I spend my time reading 3-6 books a month on security, technology, and society—and thinking about what might be coming next. Every Monday I send out a list of the best content I've found in the last week to around 50,000 people. It'll save you tons of time.
STANDARD EDITION | UPGRADE TO THE WEEKLY MEMBER EDITION | October 16, 2017
This is episode No. 97 of Unsupervised Learning—a weekly show where I curate 3-5 hours of reading in infosec, technology, and humans into a 30 minute summary. The goal is to catch you up on current events, tell you about the best content from the week, and hopefully give you something to think about as well…
This week’s topics: Major WPA2 Flaw, Suburu hack, Vulnerable Container Ships, F-35 Data Stolen, Accenture S3 Buckets, tech news, human news, ideas, discovery, recommendations, aphorism, and more…
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It looks like WPA2 might be broken in some major way, with a vulnerability name of KRACK for Key Reinstallation Attack, and the full paper is going to be released soon. The upshot seems to be people eavesdropping on your wireless traffic and extracting the data, even if you’re using WPA2. Expect this to be a favorite vulnerability for a long time, keeping in mind that TLS still helps significantly. Link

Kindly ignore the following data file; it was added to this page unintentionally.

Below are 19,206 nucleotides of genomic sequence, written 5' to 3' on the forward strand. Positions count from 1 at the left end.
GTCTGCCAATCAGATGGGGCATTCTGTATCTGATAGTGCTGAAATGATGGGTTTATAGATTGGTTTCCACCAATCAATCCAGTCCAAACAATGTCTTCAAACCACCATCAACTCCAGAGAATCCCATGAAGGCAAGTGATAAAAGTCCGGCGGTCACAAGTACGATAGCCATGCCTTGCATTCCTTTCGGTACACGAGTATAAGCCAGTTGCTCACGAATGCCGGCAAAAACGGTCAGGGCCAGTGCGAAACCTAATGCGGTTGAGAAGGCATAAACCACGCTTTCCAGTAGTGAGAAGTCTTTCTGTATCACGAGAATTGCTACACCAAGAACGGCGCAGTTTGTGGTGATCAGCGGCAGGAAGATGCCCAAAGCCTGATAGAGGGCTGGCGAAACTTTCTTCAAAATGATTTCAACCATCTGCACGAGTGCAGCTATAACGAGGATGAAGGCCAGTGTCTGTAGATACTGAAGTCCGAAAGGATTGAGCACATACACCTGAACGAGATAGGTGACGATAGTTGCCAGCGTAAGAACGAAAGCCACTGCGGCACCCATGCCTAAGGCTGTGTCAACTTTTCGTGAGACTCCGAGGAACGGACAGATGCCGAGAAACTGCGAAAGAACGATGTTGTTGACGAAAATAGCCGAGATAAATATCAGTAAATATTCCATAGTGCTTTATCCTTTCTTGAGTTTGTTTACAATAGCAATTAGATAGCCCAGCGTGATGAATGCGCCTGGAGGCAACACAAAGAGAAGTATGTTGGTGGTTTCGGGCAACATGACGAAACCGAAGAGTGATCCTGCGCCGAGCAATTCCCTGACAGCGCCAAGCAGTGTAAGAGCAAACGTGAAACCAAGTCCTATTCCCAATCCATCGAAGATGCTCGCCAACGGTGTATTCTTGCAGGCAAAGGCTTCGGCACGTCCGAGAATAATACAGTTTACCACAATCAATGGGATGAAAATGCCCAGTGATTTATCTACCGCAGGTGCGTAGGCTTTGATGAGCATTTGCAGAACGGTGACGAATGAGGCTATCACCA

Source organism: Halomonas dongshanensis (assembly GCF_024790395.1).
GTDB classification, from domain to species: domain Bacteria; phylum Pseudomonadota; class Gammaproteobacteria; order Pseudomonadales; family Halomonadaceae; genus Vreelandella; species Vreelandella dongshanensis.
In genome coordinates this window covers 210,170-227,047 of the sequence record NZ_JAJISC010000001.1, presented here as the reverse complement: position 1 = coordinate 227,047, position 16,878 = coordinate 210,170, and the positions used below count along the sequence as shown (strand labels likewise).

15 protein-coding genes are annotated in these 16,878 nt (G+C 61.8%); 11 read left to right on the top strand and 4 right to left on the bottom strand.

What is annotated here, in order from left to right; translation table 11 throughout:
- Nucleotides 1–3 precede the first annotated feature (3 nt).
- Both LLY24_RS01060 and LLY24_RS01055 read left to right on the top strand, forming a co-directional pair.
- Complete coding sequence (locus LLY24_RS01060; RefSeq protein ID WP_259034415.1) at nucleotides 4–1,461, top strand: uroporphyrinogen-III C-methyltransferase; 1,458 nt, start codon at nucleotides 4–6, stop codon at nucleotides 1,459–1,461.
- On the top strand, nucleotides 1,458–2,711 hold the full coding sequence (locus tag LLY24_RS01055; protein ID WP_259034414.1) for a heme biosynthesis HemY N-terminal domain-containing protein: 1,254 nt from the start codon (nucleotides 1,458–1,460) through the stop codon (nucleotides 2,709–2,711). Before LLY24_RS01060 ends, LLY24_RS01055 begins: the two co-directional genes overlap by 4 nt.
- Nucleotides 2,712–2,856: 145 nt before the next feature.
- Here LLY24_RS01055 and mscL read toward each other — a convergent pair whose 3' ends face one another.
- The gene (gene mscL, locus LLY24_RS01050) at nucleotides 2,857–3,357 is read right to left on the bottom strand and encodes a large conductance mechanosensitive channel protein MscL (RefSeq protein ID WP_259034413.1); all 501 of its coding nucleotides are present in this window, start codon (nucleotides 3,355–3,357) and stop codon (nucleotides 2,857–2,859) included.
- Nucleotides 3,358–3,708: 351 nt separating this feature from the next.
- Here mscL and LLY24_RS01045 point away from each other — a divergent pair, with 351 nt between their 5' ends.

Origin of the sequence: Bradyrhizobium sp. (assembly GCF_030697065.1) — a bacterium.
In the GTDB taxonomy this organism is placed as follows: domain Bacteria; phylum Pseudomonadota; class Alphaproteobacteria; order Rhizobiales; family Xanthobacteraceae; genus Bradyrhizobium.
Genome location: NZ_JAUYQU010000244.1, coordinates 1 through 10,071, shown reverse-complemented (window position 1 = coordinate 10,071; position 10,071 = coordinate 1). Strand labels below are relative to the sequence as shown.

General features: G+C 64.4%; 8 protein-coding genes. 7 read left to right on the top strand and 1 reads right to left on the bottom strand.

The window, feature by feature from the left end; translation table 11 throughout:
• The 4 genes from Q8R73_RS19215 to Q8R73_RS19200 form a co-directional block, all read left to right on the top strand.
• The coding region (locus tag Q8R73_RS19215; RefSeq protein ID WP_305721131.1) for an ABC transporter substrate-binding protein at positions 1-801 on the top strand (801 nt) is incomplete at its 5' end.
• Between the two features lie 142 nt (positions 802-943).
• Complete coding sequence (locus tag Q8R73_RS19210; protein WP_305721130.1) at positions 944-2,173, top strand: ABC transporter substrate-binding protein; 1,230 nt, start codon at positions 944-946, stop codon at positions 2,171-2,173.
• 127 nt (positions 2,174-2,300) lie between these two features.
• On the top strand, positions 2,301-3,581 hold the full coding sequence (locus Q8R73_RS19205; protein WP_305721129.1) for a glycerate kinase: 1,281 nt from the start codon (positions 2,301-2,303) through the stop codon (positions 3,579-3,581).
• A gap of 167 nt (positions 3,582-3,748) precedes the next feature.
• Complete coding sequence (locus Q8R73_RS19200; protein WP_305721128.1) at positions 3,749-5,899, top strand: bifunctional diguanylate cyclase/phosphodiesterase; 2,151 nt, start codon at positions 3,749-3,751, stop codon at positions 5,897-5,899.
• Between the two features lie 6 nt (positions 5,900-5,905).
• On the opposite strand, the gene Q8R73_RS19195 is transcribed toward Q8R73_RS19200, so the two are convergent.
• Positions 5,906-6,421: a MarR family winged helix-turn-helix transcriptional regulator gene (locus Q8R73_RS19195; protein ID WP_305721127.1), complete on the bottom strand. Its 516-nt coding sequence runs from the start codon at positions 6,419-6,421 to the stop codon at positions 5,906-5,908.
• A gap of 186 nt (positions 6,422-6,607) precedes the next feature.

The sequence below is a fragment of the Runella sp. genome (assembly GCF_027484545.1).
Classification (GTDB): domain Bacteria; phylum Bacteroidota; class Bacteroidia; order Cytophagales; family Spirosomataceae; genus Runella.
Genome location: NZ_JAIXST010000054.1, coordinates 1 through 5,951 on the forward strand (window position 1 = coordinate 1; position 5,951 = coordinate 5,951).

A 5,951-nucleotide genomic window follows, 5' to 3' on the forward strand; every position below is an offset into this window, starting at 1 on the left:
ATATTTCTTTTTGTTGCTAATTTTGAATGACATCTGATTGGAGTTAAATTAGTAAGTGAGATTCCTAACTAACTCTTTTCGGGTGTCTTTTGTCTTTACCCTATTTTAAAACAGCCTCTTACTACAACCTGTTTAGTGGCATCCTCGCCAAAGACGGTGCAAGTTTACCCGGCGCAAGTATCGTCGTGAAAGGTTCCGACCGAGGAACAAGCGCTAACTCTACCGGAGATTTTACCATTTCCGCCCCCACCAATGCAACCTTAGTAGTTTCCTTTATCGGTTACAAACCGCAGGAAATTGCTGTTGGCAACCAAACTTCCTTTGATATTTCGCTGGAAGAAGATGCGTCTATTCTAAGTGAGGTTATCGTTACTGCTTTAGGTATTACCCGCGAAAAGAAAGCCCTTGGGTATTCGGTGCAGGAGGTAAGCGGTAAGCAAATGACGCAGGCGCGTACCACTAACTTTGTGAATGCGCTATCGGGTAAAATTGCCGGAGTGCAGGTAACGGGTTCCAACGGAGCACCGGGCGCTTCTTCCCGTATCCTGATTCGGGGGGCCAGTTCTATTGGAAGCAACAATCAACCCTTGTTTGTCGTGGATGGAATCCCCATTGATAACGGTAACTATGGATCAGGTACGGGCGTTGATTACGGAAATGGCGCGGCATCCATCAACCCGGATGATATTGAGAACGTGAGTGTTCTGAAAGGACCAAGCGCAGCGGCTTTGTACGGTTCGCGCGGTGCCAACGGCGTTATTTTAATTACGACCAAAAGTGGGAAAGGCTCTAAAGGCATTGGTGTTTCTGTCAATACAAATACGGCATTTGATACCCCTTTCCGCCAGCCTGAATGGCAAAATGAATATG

A vulnerability in Suburu key fobs allows an attacker to steal vehicles and lock out the owner due to the use of predictable codes. The researcher, Tom Wimmenhove, also showed how to build the car stealing device, which costs around $25 to make. Link
Container ships are basically floating ICS systems connected to the internet, and one researcher has found a bunch of them on Shodan and says they often use default and weak credentials. Link
The DoD has confirmed that an Australian defense firm was hacked, and the attackers stole classified data on the F-35 fighter jet. They evidently popped a public-facing server and used shared credentials to move laterally once inside. The malware used was called China Chopper, which has been used by Chinese hackers in the past. Link
Accenture got caught with their S3 buckets down, and disclosed a bunch of sensitive keys, credentials, and customer data, including up to 40,000 plaintext passwords that might belong to Accenture customers. At this point these stories are producing a nervous laughing/weeping. It’s like we know exactly what the problem is but people still aren’t seeing if they have it. Link